Marijuana use during pregnancy can be harmful to your baby’s health. The chemicals in marijuana (in particular, tetrahydrocannabinol or THC) pass through your system to your baby and can harm your baby’s development.
Although more research is needed to better understand how marijuana may affect you and your baby during pregnancy, it is recommended that pregnant women do not use marijuana.
As states have begun to legalize marijuana, its use has been more openly discussed. While the effects of other commonly used drugs, such as alcohol, have been studied extensively, the effects of marijuana – especially on developing babies during pregnancy – have been much less studied and less widely publicized. This relative silence from the scientific community has affected the public’s opinion on the safety of marijuana: 70 percent of U.S. women think there is “slight or no risk of harm” to the baby from using marijuana during pregnancy. Expectant mothers may use marijuana rather than prescription drugs during pregnancy to relieve pain because they feel “natural” or home remedies are a safer option than prescription drugs. However, just because something is “natural” doesn’t mean it is any safer or a better alternative to well-studied prescription drugs. This seems to be the case for marijuana. Given that marijuana is the most commonly used illicit drug during pregnancy, understanding its risks and impacts on the developing fetus is important.
Three large-scale longitudinal studies tracked how maternal cannabis use affected their child’s development, and they have had surprisingly consistent results. The Ottawa Prenatal Prospective Study surveyed 700 pregnant women who used marijuana in 1978 and has followed about 200 of those children into adulthood. The U.S.-based Maternal Health Practices and Child Development Study has studied 580 children of marijuana users from pregnancy through age 14. The Generation R study is tracking almost 8,000 children in the Netherlands.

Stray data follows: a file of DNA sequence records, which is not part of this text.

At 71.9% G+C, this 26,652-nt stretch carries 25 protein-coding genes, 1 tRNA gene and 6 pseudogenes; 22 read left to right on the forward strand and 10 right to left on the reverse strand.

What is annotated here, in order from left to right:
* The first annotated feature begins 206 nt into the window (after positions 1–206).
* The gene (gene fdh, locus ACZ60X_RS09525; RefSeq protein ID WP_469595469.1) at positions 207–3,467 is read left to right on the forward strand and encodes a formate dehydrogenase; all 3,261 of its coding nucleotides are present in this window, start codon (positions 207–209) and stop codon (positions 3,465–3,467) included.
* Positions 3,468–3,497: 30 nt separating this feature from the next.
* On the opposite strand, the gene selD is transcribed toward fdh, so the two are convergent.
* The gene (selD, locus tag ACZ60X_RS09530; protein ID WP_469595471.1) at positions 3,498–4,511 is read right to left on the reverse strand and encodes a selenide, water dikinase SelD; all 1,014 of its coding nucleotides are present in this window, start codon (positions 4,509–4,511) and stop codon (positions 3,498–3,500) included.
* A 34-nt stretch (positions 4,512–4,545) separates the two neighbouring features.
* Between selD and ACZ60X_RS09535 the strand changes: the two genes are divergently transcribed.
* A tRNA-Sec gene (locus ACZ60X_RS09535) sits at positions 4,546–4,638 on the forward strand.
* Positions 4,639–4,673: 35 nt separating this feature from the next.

Children of marijuana users were more impulsive and hyperactive, and exhibited behavioral issues, lower IQ scores, and memory problems when compared to children of non-users. These mental health problems persisted through their teenage years, where they were significantly more likely to have attention problems and depression. Marijuana-exposed children were also almost twice as likely to display delinquent behavior, such as drug use, by the age of 14 and were more than twice as likely to regularly use marijuana and tobacco as adults. The very consistent results between mice and human studies (summarized in the infographic from The Scientist below) highlights an increasing understanding of the impacts of marijuana use on development.
Some women report using marijuana to treat severe nausea associated with their pregnancy; however, there is no research confirming that this is a safe practice, and it is generally not recommended. Women considering using medical marijuana while pregnant should not do so without checking with their health care providers. Animal studies have shown that moderate concentrations of THC, when administered to mothers while pregnant or nursing, could have long-lasting effects on the child, including increasing stress responsivity and abnormal patterns of social interactions. Animal studies also show learning deficits in prenatally exposed individuals.